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    What to see in Alaska: Top 10 of the main places of interest

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    Lluis Enric Mayans

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    Alaska is the largest US state and it is therefore difficult to visit it completely in a single trip, also considering the fact that most of the territory is not connected by roads or railways and some points of interest can only be reached by ship, by small aircraft or by one's own legs. Human settlements are few, but things to see are not lacking for this, indeed: the limited presence of man makes Alaska one of the best suited states to dive into uncontaminated nature and to lose your gaze in breathtaking landscapes.

    Given the vastness of this territory and the wealth of beauties it offers, it is really difficult to reduce the list of things to see to ten. With this list I do not want to exclude all other points of interest, man-made or natural, from a possible itinerary, but to suggest some of those places that make Alaska unique and different from the other 49 states of the federation. If you are planning a trip to the far north of America, you cannot fail to include at least one of these places in your travel itinerary.


    • 1 Denali National Park
    • 2 Inside Passage
    • 3 Glacier Bay
    • 4 Aleutian Islands
    • 5 Sitka: the Russian city of the USA
    • 6 The Kenai Fjords
    • 7 Railways and Gold Rush Trails
    • 8 Fairbanks
    • 9 Alaska Native Heritage Center
    • 10 The small Sahara of the Kobuk Valley
    • Map of attractions

    1 Denali National Park

    Snow-capped peaks and glaciers crisscrossed by meandering streams, pristine forests and wild animals galore: we could define this natural park as the symbol of all Alaska. We are not talking about a small, limited green area that can be visited in a few hours, but about a reserve with the extension of Sardinia (24.000 sq km), within which there is, among others, the highest mountain in North America. With its 6194m, the monte McKinley dominates this large geographical area and on the slopes of the mountain range develops an intricate forest where bears, moose and numerous other species live undisturbed.

    Easily accessible from Anchorage, both independently and with organized tours, the park can be explored mainly in two ways: by car or on foot. From Anchorage, taking the Parks Highway, which runs along the southeastern side of the park, is a thrill in itself for lovers of mountainous landscapes. Once you get to the Denali National Park from the Visitor Center, you enter what is one of the most beautiful roads in all of Alaska: the Denali Park Road. Only the first 24km of this route that crosses the park can be covered by one's own means, after which, the only alternative is to get on an official park shuttle. If you can spot wild animals in the first stretch, it will be child's play when entering the internal area of ​​the reserve to spot bears, wolves and large herbivores such as moose and caribou.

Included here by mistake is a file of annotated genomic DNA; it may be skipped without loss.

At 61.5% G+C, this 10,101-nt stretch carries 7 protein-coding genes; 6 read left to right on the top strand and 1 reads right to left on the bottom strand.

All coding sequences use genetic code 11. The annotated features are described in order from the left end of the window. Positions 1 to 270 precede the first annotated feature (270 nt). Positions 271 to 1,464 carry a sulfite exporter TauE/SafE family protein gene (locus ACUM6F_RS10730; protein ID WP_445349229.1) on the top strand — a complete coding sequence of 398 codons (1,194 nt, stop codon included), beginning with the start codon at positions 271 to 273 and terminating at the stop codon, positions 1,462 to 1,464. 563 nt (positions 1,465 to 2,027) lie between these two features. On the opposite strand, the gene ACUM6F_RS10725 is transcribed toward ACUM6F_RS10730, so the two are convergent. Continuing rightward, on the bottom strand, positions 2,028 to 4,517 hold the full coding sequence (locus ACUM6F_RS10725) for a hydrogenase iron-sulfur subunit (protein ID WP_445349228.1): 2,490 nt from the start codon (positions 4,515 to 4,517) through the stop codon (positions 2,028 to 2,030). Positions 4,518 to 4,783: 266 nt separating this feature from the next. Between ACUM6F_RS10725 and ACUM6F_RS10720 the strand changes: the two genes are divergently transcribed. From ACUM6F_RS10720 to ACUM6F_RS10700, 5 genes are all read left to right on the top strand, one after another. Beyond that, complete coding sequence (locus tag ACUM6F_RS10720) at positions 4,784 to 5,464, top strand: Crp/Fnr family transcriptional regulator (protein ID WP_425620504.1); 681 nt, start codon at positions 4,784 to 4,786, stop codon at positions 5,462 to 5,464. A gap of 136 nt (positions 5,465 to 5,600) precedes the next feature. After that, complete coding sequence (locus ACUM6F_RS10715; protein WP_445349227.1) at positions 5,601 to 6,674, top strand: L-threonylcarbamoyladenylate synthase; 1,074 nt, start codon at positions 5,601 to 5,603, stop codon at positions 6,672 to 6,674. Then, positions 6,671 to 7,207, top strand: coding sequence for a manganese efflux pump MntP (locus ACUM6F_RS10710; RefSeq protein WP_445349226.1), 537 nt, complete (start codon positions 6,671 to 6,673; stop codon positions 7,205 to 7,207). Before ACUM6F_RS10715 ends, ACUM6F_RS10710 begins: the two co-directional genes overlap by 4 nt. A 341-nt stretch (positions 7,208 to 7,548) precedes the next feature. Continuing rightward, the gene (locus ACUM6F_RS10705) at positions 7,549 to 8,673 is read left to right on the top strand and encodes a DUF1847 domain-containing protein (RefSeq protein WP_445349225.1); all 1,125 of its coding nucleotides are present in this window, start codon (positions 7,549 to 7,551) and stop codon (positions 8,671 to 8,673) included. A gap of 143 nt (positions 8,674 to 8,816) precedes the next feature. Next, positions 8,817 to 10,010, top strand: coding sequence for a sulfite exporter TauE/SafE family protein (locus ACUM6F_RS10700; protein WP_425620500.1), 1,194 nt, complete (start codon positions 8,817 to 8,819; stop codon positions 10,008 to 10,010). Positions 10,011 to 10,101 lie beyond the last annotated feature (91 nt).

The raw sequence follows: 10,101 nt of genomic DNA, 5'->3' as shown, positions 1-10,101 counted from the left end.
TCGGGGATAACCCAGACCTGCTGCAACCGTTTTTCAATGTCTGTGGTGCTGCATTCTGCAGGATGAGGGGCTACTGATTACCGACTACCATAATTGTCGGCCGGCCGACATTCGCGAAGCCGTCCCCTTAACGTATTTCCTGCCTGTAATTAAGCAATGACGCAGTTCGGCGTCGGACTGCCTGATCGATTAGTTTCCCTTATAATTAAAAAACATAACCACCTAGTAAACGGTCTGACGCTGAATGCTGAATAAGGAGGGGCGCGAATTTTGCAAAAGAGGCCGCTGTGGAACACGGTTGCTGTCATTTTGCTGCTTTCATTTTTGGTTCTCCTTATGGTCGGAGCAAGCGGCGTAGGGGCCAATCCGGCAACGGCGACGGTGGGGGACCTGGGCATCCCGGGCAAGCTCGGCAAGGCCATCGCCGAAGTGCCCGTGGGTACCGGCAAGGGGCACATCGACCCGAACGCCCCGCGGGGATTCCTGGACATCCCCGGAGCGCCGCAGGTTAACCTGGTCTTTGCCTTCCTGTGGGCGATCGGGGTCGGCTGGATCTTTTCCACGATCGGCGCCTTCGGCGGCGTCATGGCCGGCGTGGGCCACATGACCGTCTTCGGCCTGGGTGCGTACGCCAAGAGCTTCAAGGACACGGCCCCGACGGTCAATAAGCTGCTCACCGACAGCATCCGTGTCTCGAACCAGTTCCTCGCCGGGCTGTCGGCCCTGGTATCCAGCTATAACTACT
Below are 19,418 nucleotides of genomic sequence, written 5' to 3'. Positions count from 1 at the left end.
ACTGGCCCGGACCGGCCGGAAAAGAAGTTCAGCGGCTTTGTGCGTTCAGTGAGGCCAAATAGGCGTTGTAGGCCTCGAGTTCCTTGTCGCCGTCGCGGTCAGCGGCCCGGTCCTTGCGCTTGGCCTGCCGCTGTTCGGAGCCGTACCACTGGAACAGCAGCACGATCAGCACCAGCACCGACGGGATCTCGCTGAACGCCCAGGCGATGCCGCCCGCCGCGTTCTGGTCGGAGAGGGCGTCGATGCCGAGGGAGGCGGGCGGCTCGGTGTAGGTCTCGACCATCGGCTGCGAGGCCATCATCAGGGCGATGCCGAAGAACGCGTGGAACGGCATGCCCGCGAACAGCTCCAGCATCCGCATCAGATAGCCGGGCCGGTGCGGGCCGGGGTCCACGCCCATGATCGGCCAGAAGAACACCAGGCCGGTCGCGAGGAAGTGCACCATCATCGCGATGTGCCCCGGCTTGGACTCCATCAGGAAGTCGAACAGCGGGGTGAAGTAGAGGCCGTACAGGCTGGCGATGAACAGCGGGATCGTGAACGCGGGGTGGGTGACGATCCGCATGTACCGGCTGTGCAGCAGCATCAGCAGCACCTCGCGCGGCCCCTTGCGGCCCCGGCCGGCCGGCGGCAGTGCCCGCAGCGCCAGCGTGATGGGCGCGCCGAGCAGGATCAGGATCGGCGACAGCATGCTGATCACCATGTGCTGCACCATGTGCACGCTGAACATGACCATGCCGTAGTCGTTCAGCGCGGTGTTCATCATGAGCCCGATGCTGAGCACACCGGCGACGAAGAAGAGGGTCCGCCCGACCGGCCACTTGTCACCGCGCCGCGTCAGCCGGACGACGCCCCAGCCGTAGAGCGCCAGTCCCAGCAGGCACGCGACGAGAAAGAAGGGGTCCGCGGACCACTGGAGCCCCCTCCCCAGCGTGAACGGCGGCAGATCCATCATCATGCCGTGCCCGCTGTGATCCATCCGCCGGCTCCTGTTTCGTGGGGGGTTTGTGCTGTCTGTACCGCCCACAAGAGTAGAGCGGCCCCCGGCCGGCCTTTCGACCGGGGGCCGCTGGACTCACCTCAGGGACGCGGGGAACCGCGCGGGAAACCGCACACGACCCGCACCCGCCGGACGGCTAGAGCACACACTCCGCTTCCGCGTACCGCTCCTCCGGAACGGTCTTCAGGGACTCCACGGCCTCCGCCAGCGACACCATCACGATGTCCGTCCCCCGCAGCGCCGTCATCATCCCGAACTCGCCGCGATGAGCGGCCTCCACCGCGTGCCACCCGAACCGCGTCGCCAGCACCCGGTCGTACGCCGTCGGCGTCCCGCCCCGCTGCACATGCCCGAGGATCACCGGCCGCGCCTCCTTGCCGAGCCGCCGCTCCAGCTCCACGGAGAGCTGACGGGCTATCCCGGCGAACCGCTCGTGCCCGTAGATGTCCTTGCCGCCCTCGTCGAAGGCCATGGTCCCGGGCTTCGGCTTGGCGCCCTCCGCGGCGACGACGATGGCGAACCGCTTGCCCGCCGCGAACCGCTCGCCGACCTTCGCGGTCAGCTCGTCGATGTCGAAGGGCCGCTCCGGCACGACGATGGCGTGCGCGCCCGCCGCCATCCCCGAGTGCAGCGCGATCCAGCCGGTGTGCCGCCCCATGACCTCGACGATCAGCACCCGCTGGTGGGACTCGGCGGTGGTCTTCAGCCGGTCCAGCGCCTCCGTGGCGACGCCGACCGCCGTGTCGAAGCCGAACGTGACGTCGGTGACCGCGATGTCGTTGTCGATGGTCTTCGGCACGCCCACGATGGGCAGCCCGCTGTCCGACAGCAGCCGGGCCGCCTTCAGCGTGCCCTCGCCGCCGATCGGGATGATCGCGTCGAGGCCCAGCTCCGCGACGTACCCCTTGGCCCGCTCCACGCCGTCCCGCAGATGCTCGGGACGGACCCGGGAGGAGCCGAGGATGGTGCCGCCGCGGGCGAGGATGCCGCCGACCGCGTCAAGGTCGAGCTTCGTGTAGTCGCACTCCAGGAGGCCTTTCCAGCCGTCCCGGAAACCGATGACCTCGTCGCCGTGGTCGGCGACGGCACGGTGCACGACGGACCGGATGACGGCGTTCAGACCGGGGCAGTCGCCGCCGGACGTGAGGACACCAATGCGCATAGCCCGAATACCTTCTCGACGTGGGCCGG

The second way to visit the park is to use your own legs. The possibility of trekking on these mountains they are endless: you can undertake routes of a few hours or several consecutive days, ranging between dense woods and rugged ridges. Moving on foot, the possibility of encountering wild animals is growing: this is good for the photos that can be taken, but in order for the experience not to become negative, those who undertake a trek in these paths must rely on a guide or be well prepared to manage risky situations.

    • Tour in quad del Denali
    • Shuttle to Denali 
    • All Denali activities

    2 Inside Passage

    The southeastern coast of Alaska is not only indented: it is dotted with a dense archipelago of hundreds of more or less large islands, which protect it from the elements of the ocean. The sinuous strip of sea that winds between these islands and the coast is theInside Passage. We are talking about one real marine highway, which allows you to connect Vancouver to Skagway by ship, touching many other towns including capital of Alaska, Juneau. There is no doubt: traveling through the Inside Passage is one of the best experiences you can have in Alaska. Marine and land animals, fjords and glaciers: every day spent on these waters makes your eyes open in amazement. The question is which medium to use.

    The main alternatives are 3: cruise ships, small local cruise ships and ferries. Who loves the cruises, for the luxury and comfort they can offer, you will discover that here they sail among the best ships in the world and will be able to enjoy breathtaking views immersed in total relaxation, with the possibility of excursions along the way. The smallest ships, which offer short and medium-range cruises, do not have the same comforts but offer numerous advantages: not only is the price lower, but the reduced size allows ships to dock even in smaller ports and to get closer to the coasts , giving tourists a much better view.

    • Inside Passage tours available
    • Cruises available to Alaska

    THEAlaska Marine Highway System it is the state service of the ferries that cross this marine highway. This choice, albeit more spartan, is that ideal for those who want to immerse themselves in the local culture and also venture into the less touristy and little known places. The widespread network of connections also allows you to tailor your route, deciding how long to stay in each town, based only on the ferry timetables.

    3 Glacier Bay

    To the north-west of the Inside Passage there is a place where it seems to go back millennia back in time, to the ice age, but which it did not exist until two centuries ago. In 1778 James Cook documented an immense and impenetrable expanse of ice hundreds of meters thick in this area. A few years later, as early as 1794, George Vancouver discovered that some of the ice had melted, revealing an eight-kilometer bay. Glacier Bay has continued to expand with the melting of the ice: while at the mouth of the inlet the ice has given way to a forest, now ships can creep up to 105 kilometers in the bay, which continues to expand with numerous ramifications.